Today we’re going to talk about the two types of bids you can place: an open bid and a closed bid. Understanding their similarities and differences will help you find the best auctions to work with. 

How Car Auctions Work 

An auction refers to a sale in which buyers compete for an asset – in this case a car – by placing bids. Auctions are done in a variety of formats, including online or in-person. There are many types of cars sold through auctions, and many are in good condition. For example, repossessed cars are often sold at auctions because banks want to recoup some of their losses. 

There are a number of benefits to enjoy by buying a car through an auction such as fast turnaround times, great deals and a wide selection. And thanks to online auctions that can be done from the convenience of home, many people are finding that it’s safer and easier to buy cars this way instead of through a dealer. 

Open Bids vs Closed Bids 

There are two types of auctions: an open auction and a closed auction. 

  • Open auctions. In an open format, all bidders are aware of the bids submitted. Interested parties will place their bids and continue bidding higher until someone wins. Usually, the car is given to the person with the highest bid.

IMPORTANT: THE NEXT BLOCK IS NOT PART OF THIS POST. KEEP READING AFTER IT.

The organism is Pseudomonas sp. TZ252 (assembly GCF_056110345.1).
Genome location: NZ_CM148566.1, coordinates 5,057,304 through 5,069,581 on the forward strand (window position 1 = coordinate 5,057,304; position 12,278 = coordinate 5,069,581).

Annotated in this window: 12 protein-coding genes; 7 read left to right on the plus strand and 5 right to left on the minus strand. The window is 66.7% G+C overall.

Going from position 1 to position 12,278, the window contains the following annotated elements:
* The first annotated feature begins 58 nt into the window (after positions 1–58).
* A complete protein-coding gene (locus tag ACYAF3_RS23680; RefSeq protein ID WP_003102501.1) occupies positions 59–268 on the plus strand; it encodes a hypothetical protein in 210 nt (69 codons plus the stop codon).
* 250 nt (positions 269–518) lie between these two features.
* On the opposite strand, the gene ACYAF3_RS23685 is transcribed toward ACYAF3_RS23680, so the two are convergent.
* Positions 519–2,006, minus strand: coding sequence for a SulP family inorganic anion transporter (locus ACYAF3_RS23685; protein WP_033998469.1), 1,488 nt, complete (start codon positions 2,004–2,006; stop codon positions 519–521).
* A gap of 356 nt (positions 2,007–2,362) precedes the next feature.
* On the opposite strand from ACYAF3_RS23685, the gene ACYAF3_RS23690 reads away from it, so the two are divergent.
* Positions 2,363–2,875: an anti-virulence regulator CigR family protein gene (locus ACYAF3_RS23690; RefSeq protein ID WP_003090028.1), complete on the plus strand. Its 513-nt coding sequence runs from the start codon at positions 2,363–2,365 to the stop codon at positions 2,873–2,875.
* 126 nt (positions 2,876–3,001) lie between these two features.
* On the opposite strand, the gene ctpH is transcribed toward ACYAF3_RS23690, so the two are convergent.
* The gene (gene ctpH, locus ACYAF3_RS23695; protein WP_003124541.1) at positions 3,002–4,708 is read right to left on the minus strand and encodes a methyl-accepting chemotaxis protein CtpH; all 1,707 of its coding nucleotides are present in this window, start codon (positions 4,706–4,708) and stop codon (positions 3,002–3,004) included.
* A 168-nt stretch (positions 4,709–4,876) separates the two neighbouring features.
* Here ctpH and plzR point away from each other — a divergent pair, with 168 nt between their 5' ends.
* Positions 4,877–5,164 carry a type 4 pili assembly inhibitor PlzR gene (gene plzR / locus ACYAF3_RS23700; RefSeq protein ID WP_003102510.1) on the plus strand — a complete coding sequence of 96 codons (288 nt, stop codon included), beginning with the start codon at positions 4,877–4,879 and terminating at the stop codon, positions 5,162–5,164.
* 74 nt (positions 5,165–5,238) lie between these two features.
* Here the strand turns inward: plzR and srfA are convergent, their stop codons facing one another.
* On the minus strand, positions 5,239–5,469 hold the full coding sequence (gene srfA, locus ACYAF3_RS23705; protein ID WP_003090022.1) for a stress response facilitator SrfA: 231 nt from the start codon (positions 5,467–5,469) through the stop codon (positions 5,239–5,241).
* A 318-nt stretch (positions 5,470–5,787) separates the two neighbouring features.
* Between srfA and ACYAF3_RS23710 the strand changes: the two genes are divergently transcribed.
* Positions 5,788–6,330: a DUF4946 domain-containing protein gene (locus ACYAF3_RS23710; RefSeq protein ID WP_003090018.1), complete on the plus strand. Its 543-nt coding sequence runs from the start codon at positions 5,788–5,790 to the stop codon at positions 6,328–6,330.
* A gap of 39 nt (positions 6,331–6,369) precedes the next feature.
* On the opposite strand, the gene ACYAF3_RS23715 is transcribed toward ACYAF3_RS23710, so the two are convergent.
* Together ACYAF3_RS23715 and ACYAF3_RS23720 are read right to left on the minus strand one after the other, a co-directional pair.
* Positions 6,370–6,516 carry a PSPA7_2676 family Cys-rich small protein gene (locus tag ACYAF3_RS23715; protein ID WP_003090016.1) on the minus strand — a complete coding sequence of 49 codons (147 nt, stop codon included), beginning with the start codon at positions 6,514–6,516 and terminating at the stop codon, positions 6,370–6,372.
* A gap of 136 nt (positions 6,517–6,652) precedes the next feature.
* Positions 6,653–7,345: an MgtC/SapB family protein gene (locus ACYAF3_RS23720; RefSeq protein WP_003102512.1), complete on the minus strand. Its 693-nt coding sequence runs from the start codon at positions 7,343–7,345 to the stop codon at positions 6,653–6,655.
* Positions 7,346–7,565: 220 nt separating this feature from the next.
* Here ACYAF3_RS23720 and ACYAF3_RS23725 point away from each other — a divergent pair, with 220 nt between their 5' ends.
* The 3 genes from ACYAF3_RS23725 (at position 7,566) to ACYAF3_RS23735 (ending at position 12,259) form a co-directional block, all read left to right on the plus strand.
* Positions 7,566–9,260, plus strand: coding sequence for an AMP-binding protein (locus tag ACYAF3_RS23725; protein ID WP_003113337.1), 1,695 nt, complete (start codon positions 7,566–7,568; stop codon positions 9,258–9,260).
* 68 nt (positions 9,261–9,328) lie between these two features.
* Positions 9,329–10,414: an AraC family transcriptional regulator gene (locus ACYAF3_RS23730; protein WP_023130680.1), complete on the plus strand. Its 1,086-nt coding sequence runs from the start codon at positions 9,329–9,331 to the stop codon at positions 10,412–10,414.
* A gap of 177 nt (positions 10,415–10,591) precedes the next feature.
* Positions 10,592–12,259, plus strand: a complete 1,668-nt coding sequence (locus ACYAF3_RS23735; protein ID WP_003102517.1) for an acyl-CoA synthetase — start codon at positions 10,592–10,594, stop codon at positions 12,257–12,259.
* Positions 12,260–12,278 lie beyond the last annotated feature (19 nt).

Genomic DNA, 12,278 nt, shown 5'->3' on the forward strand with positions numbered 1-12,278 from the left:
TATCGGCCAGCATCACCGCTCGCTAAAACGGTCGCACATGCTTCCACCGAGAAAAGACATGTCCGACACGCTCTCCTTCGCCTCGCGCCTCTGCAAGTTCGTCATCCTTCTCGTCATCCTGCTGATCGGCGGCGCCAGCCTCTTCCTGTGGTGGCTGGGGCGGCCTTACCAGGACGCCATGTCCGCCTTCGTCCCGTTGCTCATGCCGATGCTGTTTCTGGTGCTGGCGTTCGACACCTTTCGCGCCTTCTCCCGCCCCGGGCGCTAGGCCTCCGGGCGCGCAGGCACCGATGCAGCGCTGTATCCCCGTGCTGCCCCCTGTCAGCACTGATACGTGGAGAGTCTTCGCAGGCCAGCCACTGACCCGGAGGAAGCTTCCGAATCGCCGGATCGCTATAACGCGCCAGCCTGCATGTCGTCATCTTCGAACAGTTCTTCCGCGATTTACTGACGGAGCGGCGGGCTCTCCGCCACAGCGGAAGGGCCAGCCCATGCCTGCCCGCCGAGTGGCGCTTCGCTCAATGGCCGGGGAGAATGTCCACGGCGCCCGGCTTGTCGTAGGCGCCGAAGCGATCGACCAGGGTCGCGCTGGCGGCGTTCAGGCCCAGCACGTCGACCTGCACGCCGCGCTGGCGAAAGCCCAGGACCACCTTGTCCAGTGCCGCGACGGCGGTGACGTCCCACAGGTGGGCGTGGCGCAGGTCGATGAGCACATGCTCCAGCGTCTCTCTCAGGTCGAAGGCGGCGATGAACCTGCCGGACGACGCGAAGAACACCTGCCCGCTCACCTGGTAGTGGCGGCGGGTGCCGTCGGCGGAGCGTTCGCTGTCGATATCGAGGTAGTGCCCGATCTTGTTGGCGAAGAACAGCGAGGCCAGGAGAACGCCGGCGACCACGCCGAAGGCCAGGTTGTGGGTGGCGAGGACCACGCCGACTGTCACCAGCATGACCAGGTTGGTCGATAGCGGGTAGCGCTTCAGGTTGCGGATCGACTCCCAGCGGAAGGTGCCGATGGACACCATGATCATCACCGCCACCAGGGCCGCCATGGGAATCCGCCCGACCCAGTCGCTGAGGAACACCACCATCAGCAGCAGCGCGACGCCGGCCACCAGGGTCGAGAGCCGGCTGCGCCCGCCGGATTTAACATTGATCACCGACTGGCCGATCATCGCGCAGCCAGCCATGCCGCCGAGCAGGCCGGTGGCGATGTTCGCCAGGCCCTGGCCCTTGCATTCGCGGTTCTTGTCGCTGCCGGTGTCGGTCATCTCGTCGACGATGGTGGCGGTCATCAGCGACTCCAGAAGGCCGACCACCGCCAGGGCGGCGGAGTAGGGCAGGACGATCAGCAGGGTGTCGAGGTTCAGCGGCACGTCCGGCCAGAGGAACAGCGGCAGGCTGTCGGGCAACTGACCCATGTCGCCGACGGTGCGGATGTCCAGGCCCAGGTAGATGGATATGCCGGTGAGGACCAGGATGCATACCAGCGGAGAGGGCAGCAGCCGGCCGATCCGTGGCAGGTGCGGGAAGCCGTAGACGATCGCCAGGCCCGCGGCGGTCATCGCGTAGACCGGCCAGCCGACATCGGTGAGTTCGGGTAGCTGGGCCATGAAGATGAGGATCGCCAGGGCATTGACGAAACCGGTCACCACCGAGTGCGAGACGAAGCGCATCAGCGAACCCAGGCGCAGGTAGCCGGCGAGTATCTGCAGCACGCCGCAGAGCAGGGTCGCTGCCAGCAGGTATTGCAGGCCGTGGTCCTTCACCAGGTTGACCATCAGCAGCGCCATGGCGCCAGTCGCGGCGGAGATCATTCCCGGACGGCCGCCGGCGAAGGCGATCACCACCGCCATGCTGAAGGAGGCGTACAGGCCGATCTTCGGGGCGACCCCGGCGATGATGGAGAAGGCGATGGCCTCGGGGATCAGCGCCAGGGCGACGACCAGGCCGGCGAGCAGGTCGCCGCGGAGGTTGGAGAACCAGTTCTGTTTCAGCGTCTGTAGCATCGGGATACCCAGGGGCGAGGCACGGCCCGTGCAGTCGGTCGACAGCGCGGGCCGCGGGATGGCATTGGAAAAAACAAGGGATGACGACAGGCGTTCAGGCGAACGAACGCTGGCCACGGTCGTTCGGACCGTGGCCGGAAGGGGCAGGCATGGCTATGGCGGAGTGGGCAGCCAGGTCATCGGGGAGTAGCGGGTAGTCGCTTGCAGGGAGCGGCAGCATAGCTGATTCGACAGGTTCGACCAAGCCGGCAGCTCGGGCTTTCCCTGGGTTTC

• Closed auctions. In a closed format, people place bids without anyone knowing what they are. Only the sellers know the bids and they may choose to do one round of bids or more depending on the bids they receive. 

We also want to point out that most auctions have fees you’ll have to pay if you do win the bid. This fee is paid on top of the winning bid. We also recommend arranging to inspect the vehicle in person and requesting a car history report. 

Shop for Repossessed Cars at RepoFinder – it’s Easier than an Auction! 

At RepoFinder, you can place bids on vehicles at any time. You do not need to wait for an auction to start. All of our vehicles are sold directly through banks and credit unions, so the transaction is between you and them. By cutting out the middleman, you’re able to significantly reduce time and out-of-pocket costs. Shop with RepoFinder today and find a safe, reliable car at a great price! 

test driving a vehicle

Can I Test Drive a Repossessed Car?

A common question repo sellers often hear from customers is whether or not they can test drive the vehicle. It’s a great question to ask, especially when people are used to going to the dealerships and driving around the vehicles they want before buying them.

However, shopping for repossessed cars is a bit different. If you’re planning on buying a repossessed car, here’s everything you need to know about taking the vehicle for a spin. 

Sorry, But Test Drives Usually Aren’t Allowed